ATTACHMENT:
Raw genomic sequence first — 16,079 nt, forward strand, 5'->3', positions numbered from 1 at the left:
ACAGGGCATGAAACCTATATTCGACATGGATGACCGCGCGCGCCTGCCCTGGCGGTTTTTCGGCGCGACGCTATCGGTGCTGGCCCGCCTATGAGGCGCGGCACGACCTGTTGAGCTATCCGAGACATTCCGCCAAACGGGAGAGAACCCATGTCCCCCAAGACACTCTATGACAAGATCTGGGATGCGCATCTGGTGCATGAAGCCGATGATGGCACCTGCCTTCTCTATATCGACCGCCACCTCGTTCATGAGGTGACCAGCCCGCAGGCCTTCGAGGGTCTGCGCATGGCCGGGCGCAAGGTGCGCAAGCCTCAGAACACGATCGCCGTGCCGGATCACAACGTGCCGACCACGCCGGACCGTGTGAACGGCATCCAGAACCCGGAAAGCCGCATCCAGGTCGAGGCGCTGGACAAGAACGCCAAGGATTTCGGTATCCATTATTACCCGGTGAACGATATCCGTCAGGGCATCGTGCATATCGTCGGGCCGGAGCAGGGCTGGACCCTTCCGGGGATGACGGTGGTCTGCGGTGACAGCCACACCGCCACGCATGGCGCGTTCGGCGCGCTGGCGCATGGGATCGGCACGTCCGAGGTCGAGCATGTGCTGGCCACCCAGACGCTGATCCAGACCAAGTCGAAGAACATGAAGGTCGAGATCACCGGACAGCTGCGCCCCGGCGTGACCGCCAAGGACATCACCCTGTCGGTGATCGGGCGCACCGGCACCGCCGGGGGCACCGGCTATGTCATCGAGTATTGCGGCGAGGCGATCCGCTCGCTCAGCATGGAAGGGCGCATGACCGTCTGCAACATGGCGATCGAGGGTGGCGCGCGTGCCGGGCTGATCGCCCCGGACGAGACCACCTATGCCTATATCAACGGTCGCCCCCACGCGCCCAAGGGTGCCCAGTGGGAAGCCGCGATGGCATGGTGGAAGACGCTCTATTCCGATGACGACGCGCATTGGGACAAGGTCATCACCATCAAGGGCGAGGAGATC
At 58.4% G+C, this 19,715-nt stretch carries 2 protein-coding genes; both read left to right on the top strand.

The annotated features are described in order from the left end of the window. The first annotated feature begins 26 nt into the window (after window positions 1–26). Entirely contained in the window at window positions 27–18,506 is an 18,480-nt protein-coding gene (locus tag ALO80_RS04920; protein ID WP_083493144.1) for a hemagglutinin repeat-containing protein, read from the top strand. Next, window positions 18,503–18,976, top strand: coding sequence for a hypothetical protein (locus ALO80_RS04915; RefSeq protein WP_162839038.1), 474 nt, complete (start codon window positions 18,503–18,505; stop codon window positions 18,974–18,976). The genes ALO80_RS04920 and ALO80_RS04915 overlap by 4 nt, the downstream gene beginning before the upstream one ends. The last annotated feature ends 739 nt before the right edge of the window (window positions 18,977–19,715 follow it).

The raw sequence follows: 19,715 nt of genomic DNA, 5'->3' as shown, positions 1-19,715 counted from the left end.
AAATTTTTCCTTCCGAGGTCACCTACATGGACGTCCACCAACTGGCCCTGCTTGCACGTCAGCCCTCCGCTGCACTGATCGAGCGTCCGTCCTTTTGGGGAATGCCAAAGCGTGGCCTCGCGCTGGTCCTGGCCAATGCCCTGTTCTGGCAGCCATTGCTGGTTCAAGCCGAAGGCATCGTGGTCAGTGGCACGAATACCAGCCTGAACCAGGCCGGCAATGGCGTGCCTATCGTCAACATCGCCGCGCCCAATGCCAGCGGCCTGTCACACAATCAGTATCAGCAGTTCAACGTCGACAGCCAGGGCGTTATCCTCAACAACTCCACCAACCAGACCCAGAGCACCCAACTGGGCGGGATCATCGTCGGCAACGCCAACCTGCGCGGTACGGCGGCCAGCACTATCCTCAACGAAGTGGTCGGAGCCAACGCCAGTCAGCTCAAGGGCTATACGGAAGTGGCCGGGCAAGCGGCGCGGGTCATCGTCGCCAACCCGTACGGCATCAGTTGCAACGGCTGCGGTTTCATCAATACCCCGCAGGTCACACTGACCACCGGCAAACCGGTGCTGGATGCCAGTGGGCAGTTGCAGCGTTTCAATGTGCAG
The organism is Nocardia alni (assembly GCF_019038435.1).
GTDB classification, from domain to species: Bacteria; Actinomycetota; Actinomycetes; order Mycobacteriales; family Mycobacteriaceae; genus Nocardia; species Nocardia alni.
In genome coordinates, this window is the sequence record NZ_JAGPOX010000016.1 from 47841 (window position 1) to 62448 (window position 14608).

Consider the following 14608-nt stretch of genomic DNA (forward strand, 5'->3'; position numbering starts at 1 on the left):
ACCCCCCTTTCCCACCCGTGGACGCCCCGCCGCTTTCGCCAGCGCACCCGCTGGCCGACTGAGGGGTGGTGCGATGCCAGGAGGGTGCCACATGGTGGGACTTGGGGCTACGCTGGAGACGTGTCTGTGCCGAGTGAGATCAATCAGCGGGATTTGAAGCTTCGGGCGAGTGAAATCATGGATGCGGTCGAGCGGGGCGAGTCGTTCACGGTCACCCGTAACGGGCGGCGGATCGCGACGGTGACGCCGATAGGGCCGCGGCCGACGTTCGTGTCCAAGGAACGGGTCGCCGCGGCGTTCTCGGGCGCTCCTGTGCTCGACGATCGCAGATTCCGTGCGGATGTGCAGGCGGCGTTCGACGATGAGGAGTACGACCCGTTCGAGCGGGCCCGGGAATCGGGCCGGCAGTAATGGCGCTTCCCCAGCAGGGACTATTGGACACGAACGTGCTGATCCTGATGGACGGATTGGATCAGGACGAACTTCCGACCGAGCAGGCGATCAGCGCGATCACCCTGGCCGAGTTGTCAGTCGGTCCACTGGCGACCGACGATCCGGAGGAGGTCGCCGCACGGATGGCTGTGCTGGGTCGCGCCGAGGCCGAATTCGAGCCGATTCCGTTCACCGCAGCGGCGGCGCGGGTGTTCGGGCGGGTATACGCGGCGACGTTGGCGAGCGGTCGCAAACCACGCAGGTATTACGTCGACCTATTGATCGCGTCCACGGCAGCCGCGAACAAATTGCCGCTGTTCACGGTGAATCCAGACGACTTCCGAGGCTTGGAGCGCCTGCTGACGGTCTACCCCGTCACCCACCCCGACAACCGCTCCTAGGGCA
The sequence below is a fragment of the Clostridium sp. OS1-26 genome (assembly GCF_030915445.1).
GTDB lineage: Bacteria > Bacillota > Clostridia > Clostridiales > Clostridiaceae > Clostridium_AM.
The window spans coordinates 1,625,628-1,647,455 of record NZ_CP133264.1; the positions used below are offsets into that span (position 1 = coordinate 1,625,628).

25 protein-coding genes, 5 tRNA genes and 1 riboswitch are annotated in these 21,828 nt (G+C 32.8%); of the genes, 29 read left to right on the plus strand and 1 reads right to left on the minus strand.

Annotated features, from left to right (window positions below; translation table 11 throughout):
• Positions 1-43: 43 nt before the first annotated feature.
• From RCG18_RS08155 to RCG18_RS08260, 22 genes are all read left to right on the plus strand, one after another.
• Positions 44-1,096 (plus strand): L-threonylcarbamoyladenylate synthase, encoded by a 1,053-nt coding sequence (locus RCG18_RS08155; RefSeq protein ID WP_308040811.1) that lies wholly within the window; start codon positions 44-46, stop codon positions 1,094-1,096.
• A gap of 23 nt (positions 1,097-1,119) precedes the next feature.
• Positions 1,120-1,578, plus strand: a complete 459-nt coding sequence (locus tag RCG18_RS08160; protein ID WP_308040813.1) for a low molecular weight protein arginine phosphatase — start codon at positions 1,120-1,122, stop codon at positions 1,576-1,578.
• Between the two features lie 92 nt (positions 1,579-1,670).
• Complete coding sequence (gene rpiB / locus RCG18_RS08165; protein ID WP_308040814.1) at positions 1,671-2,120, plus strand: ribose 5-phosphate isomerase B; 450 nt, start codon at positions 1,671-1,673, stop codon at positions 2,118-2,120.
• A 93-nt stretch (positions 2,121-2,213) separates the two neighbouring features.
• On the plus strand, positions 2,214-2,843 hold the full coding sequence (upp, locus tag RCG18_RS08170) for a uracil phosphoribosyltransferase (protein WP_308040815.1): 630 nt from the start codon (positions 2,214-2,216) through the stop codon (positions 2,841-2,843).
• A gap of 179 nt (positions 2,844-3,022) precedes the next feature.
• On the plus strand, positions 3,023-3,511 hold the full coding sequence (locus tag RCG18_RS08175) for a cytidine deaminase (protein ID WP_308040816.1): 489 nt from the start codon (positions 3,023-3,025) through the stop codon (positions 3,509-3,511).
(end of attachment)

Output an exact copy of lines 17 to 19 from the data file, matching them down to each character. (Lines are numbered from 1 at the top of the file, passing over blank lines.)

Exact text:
• Positions 1-43: 43 nt before the first annotated feature.
• From RCG18_RS08155 to RCG18_RS08260, 22 genes are all read left to right on the plus strand, one after another.
• Positions 44-1,096 (plus strand): L-threonylcarbamoyladenylate synthase, encoded by a 1,053-nt coding sequence (locus RCG18_RS08155; RefSeq protein ID WP_308040811.1) that lies wholly within the window; start codon positions 44-46, stop codon positions 1,094-1,096.